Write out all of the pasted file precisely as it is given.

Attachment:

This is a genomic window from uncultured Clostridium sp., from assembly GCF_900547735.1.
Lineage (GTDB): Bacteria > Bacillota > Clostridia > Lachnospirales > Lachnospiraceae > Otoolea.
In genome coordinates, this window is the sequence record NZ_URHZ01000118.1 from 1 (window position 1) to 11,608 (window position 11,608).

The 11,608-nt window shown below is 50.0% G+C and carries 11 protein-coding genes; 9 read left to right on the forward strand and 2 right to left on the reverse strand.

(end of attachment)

This is a genomic window from uncultured Clostridium sp., from assembly GCF_900547735.1.
Lineage (GTDB): Bacteria > Bacillota > Clostridia > Lachnospirales > Lachnospiraceae > Otoolea.
In genome coordinates, this window is the sequence record NZ_URHZ01000118.1 from 1 (window position 1) to 11,608 (window position 11,608).

The 11,608-nt window shown below is 50.0% G+C and carries 11 protein-coding genes; 9 read left to right on the forward strand and 2 right to left on the reverse strand.